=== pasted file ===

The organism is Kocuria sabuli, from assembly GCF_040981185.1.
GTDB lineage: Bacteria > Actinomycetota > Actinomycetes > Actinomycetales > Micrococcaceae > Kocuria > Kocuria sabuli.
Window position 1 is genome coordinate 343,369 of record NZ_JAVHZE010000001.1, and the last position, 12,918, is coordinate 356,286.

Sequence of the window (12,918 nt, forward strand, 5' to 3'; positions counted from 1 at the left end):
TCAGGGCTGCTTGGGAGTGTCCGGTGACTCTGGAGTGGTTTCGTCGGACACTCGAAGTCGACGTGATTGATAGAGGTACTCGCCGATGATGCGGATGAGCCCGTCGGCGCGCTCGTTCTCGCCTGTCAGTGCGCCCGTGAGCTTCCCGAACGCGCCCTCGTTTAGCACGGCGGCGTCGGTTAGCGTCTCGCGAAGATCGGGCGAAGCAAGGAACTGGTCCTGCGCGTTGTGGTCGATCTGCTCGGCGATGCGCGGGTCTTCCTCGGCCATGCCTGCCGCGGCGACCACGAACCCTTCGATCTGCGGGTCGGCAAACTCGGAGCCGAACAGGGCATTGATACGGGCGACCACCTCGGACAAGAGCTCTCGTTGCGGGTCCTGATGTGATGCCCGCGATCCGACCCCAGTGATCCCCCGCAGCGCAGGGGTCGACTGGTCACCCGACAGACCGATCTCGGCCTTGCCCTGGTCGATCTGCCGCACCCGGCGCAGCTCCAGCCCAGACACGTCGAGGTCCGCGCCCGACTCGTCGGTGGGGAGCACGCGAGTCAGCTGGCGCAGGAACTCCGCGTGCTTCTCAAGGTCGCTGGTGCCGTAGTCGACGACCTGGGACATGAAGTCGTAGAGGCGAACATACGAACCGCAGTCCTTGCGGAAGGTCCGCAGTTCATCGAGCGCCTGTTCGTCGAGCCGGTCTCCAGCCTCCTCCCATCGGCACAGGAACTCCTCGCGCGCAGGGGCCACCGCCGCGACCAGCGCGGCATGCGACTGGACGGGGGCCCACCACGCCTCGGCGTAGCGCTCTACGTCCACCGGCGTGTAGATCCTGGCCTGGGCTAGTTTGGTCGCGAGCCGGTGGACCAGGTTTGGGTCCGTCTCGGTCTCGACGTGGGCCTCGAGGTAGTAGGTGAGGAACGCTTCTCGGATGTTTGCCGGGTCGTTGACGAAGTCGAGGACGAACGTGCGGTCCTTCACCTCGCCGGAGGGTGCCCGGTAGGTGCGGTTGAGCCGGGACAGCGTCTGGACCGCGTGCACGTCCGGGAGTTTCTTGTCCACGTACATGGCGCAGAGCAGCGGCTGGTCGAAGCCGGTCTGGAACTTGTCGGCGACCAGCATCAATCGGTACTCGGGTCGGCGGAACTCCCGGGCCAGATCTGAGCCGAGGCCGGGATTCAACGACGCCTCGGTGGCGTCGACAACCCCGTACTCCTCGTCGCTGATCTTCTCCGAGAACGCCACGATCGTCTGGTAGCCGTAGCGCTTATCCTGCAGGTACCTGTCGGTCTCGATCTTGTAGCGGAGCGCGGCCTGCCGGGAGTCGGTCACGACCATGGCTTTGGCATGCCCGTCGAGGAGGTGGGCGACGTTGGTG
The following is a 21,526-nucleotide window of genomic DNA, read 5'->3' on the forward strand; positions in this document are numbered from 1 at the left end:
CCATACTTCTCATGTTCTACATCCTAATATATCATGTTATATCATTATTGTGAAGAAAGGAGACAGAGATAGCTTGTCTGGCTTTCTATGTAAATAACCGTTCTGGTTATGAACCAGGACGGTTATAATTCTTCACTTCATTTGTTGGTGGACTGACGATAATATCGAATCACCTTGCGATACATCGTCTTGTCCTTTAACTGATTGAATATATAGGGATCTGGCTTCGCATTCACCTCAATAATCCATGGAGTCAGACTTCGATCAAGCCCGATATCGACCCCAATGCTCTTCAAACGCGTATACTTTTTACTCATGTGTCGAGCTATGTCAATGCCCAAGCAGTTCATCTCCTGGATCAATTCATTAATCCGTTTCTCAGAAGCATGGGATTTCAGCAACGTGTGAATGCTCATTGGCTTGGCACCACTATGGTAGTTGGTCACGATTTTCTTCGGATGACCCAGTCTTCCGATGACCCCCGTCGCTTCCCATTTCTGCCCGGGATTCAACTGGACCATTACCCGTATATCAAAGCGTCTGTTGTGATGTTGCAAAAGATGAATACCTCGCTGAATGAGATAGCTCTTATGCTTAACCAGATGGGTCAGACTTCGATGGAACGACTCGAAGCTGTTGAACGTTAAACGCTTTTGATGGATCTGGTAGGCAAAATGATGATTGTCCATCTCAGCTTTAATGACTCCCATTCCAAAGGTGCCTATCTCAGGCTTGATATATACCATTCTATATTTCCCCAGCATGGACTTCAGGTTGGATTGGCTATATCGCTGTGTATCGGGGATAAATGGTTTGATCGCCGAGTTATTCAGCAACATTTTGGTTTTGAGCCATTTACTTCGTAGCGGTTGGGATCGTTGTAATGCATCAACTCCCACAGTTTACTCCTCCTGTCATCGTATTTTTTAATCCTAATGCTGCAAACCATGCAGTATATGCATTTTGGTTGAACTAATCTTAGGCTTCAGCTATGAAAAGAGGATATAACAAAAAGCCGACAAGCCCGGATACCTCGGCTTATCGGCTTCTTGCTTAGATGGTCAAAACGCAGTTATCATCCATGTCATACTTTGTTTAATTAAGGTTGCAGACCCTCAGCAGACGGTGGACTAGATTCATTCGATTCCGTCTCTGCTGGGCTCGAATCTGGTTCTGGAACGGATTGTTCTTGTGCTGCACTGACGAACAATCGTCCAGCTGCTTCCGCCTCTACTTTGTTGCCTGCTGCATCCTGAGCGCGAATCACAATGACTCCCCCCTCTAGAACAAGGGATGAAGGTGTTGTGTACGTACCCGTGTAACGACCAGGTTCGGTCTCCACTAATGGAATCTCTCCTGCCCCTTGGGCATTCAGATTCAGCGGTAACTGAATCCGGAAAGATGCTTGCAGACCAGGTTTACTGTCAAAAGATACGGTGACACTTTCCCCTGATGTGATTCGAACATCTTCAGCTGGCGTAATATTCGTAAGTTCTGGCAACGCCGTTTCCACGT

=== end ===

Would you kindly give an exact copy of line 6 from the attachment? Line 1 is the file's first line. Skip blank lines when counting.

The following is a 21,526-nucleotide window of genomic DNA, read 5'->3' on the forward strand; positions in this document are numbered from 1 at the left end: